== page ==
Ray Audette is a peculiar kind of health fanatic: a sincere, skinny
guy who claims he
cured himself of arthritis and diabetis by eating an inordinate amount of meat. He
says his diet plan is slimming too, and good for the heart, good for lowering coles-
terol, good for almost everything. He eats a pound of bacon for breakfast every day,
and thinks he may be onto something big.
There is a long and storied history of diet and fitness fads---inextricably inter-
twined with the history of hucksterism. Scientists seem to discover new properties
of the blueberry or the tomato regularly, and each "discovery" is promptly rolled out
as an all-encompassing lifestyle plan and promoted with P.TBarnum-like zeal to a
legion of suckers---fat suckers who watch a lot of television mostly.
Of late, the weight-loss industry has been overrun with a particular type of diet
scheme: the protein diet. The Atkins plan, the Zone system, the all-burgers all-the-
time diet (not yet invented, but most likely forthcoming). The diets are predicated
on the idea that it's carbohydrates that make us fat, and if we only upped the pro-
portion of protein (and fat) and eliminated most of the starch from our lives, a
strange chemical change would overtake us and we'd be thin in no time. Ray Au-
dette, being the peculiar sort of fellow that he is, has taken the model in a some-
what new direction. His book, Neanderthin, outlines a diet he thinks will cure the
world of it's ills, a diet summarized by Audette like this: "I don't eat anything
except what I could get if I were hunting on the African savanna naked with a sharp
stick." Eat as much wild meat as you can, Audette advises. Eat a pound of bacon for
breakfast, some pemmican (a native American powdered meat and lard dish) for lunch
and another pound of meat and some cabbage for dinner. Like any diet book, Neanderthin
includes some recipes---recipes that center, not surprisingly, on meat: from "fried apples
and bacon" to "beef soup" to "grilled venison". But Neanderthin is more than a diet book.
It's a lifestyle blueprint that includes doses of New Age self-help, diet instruction and
The Neanderthin Principle is compellingly simple: We primates are the product of
many millions of years of evolution. Agriculture, on the other hand, was invented about
10,000 years ago. The resulting introduction of large amounts of grain into the human diet
is to blame for cancer, heart disease, depression and obesity. The solution: Return to the diet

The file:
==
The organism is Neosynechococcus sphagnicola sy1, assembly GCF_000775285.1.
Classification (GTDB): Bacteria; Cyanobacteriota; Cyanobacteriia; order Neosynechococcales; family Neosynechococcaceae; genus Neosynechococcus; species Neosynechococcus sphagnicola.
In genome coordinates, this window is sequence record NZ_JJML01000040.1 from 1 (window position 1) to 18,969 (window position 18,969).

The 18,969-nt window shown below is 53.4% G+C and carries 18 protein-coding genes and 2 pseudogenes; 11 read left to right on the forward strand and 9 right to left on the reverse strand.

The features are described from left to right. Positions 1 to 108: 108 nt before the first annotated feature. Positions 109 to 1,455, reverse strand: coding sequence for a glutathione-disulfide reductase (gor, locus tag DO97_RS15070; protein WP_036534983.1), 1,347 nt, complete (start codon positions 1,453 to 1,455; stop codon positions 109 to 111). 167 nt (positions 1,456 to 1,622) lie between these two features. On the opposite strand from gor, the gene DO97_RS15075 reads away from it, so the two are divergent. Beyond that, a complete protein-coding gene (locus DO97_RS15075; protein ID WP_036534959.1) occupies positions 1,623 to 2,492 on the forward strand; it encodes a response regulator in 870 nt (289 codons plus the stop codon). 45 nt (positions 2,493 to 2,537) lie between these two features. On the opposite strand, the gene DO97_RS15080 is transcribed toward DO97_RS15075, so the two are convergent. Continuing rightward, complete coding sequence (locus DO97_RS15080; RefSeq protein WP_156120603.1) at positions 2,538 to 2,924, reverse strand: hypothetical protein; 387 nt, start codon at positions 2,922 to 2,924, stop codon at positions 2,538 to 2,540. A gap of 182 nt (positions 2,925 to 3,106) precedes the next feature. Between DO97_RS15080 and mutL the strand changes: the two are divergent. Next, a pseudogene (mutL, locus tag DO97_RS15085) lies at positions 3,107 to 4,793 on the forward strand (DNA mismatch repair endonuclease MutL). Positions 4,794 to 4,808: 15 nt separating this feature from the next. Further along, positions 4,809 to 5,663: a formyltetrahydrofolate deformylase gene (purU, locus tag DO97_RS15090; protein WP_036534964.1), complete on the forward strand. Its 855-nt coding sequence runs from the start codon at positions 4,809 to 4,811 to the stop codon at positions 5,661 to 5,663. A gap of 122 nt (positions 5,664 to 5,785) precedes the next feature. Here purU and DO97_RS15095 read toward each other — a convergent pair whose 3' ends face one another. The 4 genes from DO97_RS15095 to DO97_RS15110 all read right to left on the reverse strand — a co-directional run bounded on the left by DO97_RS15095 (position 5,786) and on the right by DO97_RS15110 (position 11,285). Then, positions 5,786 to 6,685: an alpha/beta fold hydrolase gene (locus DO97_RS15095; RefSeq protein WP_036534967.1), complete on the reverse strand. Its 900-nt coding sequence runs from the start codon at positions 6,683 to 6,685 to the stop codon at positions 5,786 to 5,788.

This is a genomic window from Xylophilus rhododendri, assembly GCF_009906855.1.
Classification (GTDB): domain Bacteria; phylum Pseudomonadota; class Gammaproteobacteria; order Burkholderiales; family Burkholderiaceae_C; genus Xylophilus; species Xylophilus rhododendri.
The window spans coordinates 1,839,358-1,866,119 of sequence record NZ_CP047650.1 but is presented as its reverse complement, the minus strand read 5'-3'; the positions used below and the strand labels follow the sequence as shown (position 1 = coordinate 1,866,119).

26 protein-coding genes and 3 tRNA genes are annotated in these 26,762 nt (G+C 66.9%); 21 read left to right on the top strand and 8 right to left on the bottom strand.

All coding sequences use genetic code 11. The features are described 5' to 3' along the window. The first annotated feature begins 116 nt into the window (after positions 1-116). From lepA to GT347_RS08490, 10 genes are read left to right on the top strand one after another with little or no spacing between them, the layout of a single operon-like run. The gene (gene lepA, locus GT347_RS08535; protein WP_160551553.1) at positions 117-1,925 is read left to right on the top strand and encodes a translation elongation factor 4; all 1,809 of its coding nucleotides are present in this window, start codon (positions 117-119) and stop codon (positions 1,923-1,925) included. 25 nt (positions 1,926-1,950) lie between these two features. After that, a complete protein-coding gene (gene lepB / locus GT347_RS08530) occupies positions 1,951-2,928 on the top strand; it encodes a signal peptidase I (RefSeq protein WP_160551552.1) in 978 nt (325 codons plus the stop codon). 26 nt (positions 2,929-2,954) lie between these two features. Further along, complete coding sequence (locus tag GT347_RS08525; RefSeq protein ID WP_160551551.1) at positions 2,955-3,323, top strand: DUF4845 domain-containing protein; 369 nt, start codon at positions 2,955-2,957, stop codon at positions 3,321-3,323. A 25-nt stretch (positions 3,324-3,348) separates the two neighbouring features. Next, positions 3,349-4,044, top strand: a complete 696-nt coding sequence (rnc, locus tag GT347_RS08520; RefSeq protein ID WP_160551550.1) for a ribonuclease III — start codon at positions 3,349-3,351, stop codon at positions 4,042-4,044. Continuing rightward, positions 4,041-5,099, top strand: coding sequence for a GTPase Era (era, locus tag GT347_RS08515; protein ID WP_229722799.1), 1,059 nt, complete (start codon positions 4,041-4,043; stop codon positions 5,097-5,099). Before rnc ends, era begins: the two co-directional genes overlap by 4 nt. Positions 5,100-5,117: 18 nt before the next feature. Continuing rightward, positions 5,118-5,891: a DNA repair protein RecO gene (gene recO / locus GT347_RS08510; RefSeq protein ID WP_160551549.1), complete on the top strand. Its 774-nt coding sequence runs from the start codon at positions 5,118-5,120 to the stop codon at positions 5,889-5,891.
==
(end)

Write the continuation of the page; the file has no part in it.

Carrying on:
of our Paleolithic ancestors, a hunter-gatherer diet. Eat meat, fish, fruits, vegetables, nuts and
berries. Do not eat grains, beans, potatoes, dairy products or sugar. There you have it:
another of the popular low-carb diets, wrapped up in retro-utopian philosophy.
Audette is not a physician or a scientist or a formally trained nutrician expert. He offers
himself as proof that his diet works. Twenty years ago, Audette was suffering from arthritis
and diabetes. At his local library, he says, he discovered that both diseases occure only
in modern agricultural societies. Audette decided to revert to preagriculture, Stone Age eating
Believe it or not, the American nutrician establishment doesn't neccessarily think it's a good
idea to eat saturated fat and cholesterol bombs three times a day. First of all, most doctors
don't buy into the vaunted high protein, low-carb theory. "All these diets do is curb your appetite."
says David Levitsky, professor of nutrition and psychology at Cornell University. Berry Sears
"The Zone", Atkins's "Revolution" and the Neanderthin diet all rely on the same trick. The caloric
concentration of all that meat works on your liver and brain in complicated ways to supress
appetite, Levitsky explains, which is why people lose weight. But in the long run these diets are
not sustainable, and in the long run the fat and cholesterol will have ruinous effects on your health.
"The bottom line," he says, "is there is no scientific evidence to support these diets."
But, to be fair, pork bellies aside, Audette may have been onto something when he looked
to our Paleolithic forebears for diet advice. Physician S. Boyd Eaton of Emory University hypothesizes
that the introduction of agriculture during the Neolithic period dramatically reduced man's consumption of fruits and vegetables---from 65 percent of total food energy to a mere 20 percent. Audette's demonization of grains has a ring of hysteria to it, but he's right that our diet has tilted away from high-fiber fruits and vegetables, to our detriment. Perhaps even more important than the replacement
of carrots with Lucky Charms is the fact that we no longer need to personally hunt or gather,
which means we don't exercise enough. Modern postindustrial agriculture has led to complete
decoupling of energy output and food intake, which might explain why diabetes has increased by a factor of ten in the United States since the 1930's.
And Audette's right about our caveman DNA. "We may live in the space age, but genetically we're
basically Stone Agers," says Eaton. So it may well turn out to be true that the hunter gatherers
have dietary secrets to reveil. Until we find them, however, drop the pemmican and eat your vegetables.
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